It seems as if we’ve found one of those interim periods that often accompany times of uncertainty. Markets, stocks as well as bonds, are in a wait-and-see mode. Either the next shoe drops, as is feared, or the grand response works, as is widely hoped. Which way are the risks perhaps rebalancing?

The global downturn that developed late last year caught most off-guard (though it shouldn’t have, the curves were on it from the beginning; before the beginning). We’ve been over it a million times: globally synchronized growth was supposed to mean a worldwide inflationary expansion for the first time in over a decade, instead it has become that same sinking, deflationary downturn feeling. Even though it’s more than eighteen months old, we still don’t know where or how it might end.

Dismissing it as nothing-to-see-here, the combination of “transitory” factors which were to dissipate all on their own, by midyear officials began to finally see how there was more going on. There really was something to the downside beyond minimal and temporary cross-currents. One by one, central bankers started to strike back.

And that’s largely where we are today. Markets are right now wondering, did it work? That’s the interim, caught between the downturn that prevailed under ignorance and what might come next as “stimulus” is offered. The deliberate processing of incoming data to parse a possible change in trend – good or bad.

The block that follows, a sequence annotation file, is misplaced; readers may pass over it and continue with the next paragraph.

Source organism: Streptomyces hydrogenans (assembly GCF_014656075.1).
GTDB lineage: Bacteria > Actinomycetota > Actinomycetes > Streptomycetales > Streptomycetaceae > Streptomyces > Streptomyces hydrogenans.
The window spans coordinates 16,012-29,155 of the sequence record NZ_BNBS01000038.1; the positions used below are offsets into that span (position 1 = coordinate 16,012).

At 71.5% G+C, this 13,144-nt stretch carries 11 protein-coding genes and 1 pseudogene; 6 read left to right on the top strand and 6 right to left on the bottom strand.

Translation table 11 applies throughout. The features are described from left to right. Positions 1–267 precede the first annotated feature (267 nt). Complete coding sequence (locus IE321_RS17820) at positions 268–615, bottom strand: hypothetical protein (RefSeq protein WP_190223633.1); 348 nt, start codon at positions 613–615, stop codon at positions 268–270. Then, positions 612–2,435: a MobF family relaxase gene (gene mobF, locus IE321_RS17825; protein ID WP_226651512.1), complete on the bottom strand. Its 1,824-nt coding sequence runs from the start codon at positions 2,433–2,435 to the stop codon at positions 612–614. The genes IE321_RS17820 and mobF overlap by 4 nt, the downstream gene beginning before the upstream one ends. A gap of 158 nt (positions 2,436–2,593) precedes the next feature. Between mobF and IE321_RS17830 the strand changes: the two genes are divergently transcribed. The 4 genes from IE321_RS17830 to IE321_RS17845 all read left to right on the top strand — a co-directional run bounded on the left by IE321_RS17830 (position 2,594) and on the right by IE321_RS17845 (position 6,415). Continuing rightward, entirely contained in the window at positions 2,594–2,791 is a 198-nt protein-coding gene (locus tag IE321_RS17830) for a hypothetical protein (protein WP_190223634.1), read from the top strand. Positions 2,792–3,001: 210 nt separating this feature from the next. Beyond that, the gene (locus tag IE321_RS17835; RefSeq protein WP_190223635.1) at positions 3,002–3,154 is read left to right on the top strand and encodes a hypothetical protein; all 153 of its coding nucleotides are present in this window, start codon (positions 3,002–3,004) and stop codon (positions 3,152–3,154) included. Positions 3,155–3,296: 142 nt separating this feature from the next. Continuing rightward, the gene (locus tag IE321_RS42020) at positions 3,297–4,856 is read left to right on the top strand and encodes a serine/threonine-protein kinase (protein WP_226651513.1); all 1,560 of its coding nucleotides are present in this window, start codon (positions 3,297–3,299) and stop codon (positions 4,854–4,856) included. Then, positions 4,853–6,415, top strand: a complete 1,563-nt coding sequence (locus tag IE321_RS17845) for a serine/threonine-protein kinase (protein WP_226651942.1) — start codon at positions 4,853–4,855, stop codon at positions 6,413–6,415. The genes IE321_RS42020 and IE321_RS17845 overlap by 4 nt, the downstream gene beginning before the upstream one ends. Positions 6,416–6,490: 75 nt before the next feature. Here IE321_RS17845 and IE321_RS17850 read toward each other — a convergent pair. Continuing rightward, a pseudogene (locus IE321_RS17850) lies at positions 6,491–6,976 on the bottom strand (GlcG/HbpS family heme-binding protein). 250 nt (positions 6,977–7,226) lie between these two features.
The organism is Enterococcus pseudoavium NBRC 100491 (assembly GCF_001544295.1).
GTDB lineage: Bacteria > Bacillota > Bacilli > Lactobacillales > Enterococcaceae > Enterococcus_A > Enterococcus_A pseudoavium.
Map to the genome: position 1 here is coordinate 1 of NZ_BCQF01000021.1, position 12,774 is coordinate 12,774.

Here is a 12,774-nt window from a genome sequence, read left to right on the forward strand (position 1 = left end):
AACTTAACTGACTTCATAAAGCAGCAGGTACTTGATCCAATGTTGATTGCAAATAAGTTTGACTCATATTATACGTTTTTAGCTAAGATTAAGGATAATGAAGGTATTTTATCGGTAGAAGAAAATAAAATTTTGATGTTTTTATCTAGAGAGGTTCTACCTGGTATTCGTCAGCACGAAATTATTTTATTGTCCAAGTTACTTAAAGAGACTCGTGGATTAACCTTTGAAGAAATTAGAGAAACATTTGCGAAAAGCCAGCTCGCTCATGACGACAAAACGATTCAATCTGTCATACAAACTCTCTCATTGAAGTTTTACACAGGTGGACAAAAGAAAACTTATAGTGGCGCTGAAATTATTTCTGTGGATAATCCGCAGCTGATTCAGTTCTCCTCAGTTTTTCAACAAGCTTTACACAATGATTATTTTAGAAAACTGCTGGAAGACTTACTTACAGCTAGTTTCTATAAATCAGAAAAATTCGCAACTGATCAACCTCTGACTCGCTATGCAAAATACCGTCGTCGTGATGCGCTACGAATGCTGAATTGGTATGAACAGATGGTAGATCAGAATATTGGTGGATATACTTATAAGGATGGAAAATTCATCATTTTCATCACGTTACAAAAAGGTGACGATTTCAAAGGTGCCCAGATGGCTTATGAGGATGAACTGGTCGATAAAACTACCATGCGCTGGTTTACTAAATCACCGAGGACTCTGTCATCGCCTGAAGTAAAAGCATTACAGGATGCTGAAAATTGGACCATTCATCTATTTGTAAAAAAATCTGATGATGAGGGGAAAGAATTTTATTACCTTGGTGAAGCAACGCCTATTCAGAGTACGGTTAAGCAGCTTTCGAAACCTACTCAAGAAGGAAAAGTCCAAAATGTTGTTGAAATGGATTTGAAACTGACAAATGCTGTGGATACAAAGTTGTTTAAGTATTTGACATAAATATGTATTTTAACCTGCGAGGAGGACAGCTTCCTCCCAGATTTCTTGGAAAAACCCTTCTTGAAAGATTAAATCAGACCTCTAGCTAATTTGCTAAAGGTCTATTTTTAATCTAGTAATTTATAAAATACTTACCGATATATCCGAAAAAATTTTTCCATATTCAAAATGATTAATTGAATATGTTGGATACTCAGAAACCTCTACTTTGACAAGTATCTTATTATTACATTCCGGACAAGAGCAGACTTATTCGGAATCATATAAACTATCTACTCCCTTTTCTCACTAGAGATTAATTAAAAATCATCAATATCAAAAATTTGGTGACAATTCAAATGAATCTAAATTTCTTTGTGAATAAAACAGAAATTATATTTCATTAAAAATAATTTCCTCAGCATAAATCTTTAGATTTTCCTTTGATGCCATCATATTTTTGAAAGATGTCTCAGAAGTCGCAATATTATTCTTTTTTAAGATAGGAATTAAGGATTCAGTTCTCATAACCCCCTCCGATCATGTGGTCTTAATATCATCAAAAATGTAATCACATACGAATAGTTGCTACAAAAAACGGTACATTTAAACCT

The one place that doesn’t quite fit the profile, though, is China. The Chinese economy more than any other will probably determine our ultimate fate. And that, of course, means dollars.

The PBOC was way ahead of its worldwide counterparts. It had begun “stimulus” in the middle of 2018, not the middle of 2019. Only, it hasn’t actually been stimulus – which is why the spreading global downturn and continued uncertainty. China’s central bank had responded long before the others, more than a year before any other, but it doesn’t seem to be having any positive effect.

Primarily, Chinese authorities have been attempting to manage their dollar shortage with the private monetary offset of the RRR cuts. The two go together: fewer dollars means fewer assets which, in central bank accounting, means fewer liabilities. Central bank liabilities, at least in China, are what counts as money and currency. Bank reserves and physical issue.

In that way, the RRR’s are not additive they are merely an intended replacement. Not stimulus, but hoped-for managed decline. That’s pretty much how China’s economy has fared ever since Euro$ #4 flared up. It isn’t crashing and falling apart, at least not yet in the mainstream, official stats, but it sure isn’t being stimulated, either.

As China heads toward the next Golden Week on the calendar, its National Day begins tomorrow, the economic and financial system continues to grapple with constant pressures. To begin with, as we’ve noted all along, the PBOC is forced to trade bank reserves for minimal currency growth.